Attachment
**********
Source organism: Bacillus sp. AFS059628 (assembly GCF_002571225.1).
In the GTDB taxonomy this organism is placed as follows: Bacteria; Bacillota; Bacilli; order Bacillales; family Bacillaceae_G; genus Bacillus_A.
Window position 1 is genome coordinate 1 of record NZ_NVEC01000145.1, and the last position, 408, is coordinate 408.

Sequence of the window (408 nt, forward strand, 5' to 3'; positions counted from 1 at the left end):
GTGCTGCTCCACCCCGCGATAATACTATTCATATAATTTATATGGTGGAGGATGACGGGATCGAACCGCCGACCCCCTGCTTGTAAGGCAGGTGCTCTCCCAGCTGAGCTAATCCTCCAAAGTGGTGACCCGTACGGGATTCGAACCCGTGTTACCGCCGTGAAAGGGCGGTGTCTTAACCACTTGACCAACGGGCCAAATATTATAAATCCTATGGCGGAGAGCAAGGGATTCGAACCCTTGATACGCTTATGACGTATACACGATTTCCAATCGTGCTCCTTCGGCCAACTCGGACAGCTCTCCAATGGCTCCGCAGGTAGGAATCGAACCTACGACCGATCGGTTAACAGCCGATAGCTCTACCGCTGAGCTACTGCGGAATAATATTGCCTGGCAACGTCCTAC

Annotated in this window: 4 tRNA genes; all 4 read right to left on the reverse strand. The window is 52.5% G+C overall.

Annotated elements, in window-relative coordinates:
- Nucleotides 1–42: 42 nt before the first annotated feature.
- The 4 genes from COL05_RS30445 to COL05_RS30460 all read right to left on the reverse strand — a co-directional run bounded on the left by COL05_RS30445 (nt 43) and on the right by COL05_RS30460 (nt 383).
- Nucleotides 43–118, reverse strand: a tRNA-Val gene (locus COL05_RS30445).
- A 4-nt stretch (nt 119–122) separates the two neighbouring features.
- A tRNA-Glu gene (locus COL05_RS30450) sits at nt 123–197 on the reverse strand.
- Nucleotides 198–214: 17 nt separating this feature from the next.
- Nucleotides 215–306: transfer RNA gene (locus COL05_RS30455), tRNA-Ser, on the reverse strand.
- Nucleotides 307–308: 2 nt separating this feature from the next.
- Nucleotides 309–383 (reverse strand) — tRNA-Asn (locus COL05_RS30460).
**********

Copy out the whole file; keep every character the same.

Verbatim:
Source organism: Bacillus sp. AFS059628 (assembly GCF_002571225.1).
In the GTDB taxonomy this organism is placed as follows: Bacteria; Bacillota; Bacilli; order Bacillales; family Bacillaceae_G; genus Bacillus_A.
Window position 1 is genome coordinate 1 of record NZ_NVEC01000145.1, and the last position, 408, is coordinate 408.

Sequence of the window (408 nt, forward strand, 5' to 3'; positions counted from 1 at the left end):
GTGCTGCTCCACCCCGCGATAATACTATTCATATAATTTATATGGTGGAGGATGACGGGATCGAACCGCCGACCCCCTGCTTGTAAGGCAGGTGCTCTCCCAGCTGAGCTAATCCTCCAAAGTGGTGACCCGTACGGGATTCGAACCCGTGTTACCGCCGTGAAAGGGCGGTGTCTTAACCACTTGACCAACGGGCCAAATATTATAAATCCTATGGCGGAGAGCAAGGGATTCGAACCCTTGATACGCTTATGACGTATACACGATTTCCAATCGTGCTCCTTCGGCCAACTCGGACAGCTCTCCAATGGCTCCGCAGGTAGGAATCGAACCTACGACCGATCGGTTAACAGCCGATAGCTCTACCGCTGAGCTACTGCGGAATAATATTGCCTGGCAACGTCCTAC

Annotated in this window: 4 tRNA genes; all 4 read right to left on the reverse strand. The window is 52.5% G+C overall.

Annotated elements, in window-relative coordinates:
- Nucleotides 1–42: 42 nt before the first annotated feature.
- The 4 genes from COL05_RS30445 to COL05_RS30460 all read right to left on the reverse strand — a co-directional run bounded on the left by COL05_RS30445 (nt 43) and on the right by COL05_RS30460 (nt 383).
- Nucleotides 43–118, reverse strand: a tRNA-Val gene (locus COL05_RS30445).
- A 4-nt stretch (nt 119–122) separates the two neighbouring features.
- A tRNA-Glu gene (locus COL05_RS30450) sits at nt 123–197 on the reverse strand.
- Nucleotides 198–214: 17 nt separating this feature from the next.
- Nucleotides 215–306: transfer RNA gene (locus COL05_RS30455), tRNA-Ser, on the reverse strand.
- Nucleotides 307–308: 2 nt separating this feature from the next.
- Nucleotides 309–383 (reverse strand) — tRNA-Asn (locus COL05_RS30460).